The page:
We’ve been fielding questions from many of you about how to cope with the changing circumstances around the MCAT and this year’s medical school admissions cycle.
The current facts are that all MCAT tests before April 16 are canceled, and pending rescheduling. Subsequent dates are still slated to happen for the time being, and AAMC is waiving fees for those who need to reschedule through the end of May. AAMC has not made official announcements about moving the AMCAS submission date for this year, but our understanding is that they are considering revising their usual timeline. We will keep you abreast of developments as we learn about them.
In the meantime, here are the recurring questions folks have asked us today and our best answers at this time:
1. I have been studying so hard, and now I don’t have a test date. What should I do?
This is an unbelievable bummer and the best analogy we’ve come up with is sports. The NBA season was suspended, but our guess is that those players are maintaining their fitness and ready to come back at the earliest possible moment. A similar logic applies to the MCAT and the whole med school admissions process. While the test dates are currently suspended, there’s no reason to get out of MCAT shape. Furthermore, don’t try to get information that doesn’t exist yet; just stay focused on your ultimate goal. Remember that medical school admissions was always going to be a long, challenging, and unpredictable path. Think of this as one more (very big) bump on this journey.
2. Okay, so are there modifications I should make to my study plan?
Clearly, if you’re running a marathon next week, you approach your training program a little bit differently than if you’re running it in, say, 12 weeks. Likewise, you may want to make some small modifications to your MCAT study plan based on a deferred test date.
- Maintain a manageable daily study cadence that does not make you crazy.Dosing your MCAT studying is always important, but now more than ever it’s crucial you don’t burn out. Take a deep breath and think about how many daily hours will allow you to keep your brain MCAT-ready without adding to the anxiety of these uncertain times.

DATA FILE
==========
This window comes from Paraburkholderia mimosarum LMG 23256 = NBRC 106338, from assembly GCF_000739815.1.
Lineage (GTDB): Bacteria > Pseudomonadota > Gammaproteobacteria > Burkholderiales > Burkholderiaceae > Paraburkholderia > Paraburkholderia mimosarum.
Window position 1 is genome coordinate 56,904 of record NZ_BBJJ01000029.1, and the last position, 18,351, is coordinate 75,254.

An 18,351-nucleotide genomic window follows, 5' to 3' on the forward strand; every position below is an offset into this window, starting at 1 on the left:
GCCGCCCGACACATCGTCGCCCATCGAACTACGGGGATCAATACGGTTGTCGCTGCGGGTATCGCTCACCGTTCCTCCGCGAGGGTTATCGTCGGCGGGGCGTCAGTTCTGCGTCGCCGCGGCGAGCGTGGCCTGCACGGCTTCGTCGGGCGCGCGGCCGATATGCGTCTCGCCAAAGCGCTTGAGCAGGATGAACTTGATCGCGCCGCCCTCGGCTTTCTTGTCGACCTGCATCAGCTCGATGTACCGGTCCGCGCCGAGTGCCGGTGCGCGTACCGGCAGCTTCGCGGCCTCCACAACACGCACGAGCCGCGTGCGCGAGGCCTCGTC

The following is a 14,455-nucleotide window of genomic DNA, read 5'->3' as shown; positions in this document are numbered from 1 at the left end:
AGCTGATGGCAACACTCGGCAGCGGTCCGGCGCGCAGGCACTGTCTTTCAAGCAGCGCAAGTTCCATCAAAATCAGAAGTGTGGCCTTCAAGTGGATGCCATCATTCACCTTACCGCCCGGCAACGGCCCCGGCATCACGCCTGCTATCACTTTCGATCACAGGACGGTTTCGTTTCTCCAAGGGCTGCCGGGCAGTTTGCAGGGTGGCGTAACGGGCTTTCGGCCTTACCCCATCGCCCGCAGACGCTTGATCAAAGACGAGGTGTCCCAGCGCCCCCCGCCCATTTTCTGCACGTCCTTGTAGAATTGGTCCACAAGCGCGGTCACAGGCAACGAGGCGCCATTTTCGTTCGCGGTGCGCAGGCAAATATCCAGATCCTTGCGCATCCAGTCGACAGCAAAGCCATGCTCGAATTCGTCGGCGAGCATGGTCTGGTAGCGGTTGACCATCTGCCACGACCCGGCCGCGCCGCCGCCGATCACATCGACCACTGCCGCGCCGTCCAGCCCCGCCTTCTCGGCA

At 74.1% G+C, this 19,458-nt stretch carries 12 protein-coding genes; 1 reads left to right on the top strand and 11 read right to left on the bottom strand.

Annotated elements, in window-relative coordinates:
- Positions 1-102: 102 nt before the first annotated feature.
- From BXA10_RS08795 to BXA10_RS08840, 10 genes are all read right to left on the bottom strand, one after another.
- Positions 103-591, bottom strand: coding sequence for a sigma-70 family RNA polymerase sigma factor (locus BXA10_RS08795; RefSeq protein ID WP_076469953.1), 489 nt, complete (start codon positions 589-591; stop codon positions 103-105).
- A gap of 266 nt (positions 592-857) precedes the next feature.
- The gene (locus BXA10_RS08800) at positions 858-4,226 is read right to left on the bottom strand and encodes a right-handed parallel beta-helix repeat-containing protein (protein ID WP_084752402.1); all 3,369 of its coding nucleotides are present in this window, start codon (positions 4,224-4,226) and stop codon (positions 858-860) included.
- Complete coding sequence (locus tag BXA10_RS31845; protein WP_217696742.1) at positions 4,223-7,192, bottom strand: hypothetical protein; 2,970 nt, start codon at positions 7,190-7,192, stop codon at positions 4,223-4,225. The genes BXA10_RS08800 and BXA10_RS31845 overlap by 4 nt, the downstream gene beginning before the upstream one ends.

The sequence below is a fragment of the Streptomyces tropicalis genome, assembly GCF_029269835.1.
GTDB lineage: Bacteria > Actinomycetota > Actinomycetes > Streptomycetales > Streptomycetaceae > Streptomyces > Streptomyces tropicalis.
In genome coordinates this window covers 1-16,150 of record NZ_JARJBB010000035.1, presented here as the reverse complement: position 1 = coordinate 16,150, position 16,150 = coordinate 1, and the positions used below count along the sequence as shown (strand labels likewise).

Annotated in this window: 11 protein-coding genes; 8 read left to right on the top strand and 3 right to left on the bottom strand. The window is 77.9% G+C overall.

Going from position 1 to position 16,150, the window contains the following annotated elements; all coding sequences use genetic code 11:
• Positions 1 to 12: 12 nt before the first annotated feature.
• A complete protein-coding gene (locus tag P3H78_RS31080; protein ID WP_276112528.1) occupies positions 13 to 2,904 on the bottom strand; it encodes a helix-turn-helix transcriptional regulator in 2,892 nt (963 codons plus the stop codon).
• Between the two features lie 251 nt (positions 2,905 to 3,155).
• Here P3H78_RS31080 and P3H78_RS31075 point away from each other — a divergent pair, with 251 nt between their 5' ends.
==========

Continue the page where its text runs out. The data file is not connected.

- Space out your full-length practice tests. If there is any silver lining to this terrible situation, it’s that you have more time to review and focus on areas of weakness. The smartest thing to do with your practice tests is to fill out a Google question log and reflect on the questions you got wrong or took too long (wrong or long). And, wait for it: you might even think about taking that same test again after you review it. In theory, you should get every question right, but did you? This is an excellent way to highlight persistent content or concept gaps, but most people don’t usually have time to do this.
- Choose your practice tests wisely. We typically advise students to save the available AAMC tests for the end of their programs. So, if you were planning to test in the next month, you were probably just about to start sitting for those. Currently, we are still recommending that folks hold off on taking those and save them for the end of their program. Once there is resolution on the cancelled MCAT dates, you’ll be able to plan for those practice tests, as well. Remember that you can talk to your tutor about the best practice test plan for you.
- Finally, prioritize your mental health and endurance. The MCAT is overwhelming in the best of times. Needless to say, it could easily send anyone over the edge now. If you’re studying, isolated, and cooped up at home, make sure you spend some amount of time every day doing something that relaxes your mind: meditation, reading, yoga, cooking … whatever activity works for you, now is the time to deploy it consistently. Not incidentally, developing a daily practice of this kind will help you throughout the med school process into your future career as a physician (and, yes, that career will happen!).
Right now, your best bet is to check in with the AAMC coronavirus updates page regularly, and do your best to stay calm. We are advising students against calling AAMC because the hold times are extremely long and the representatives who answer frequently do not yet have answers to the questions you may ask.
If you would like some support and structure right now, or just some live interaction, please reach out to your tutor. If you are not working with us yet, we’d of course be happy to hear from you and discuss a plan that makes sense for you right now. Our admin team is working remotely, but reachable at our main phone number (617.714.5956) and email (email@example.com).
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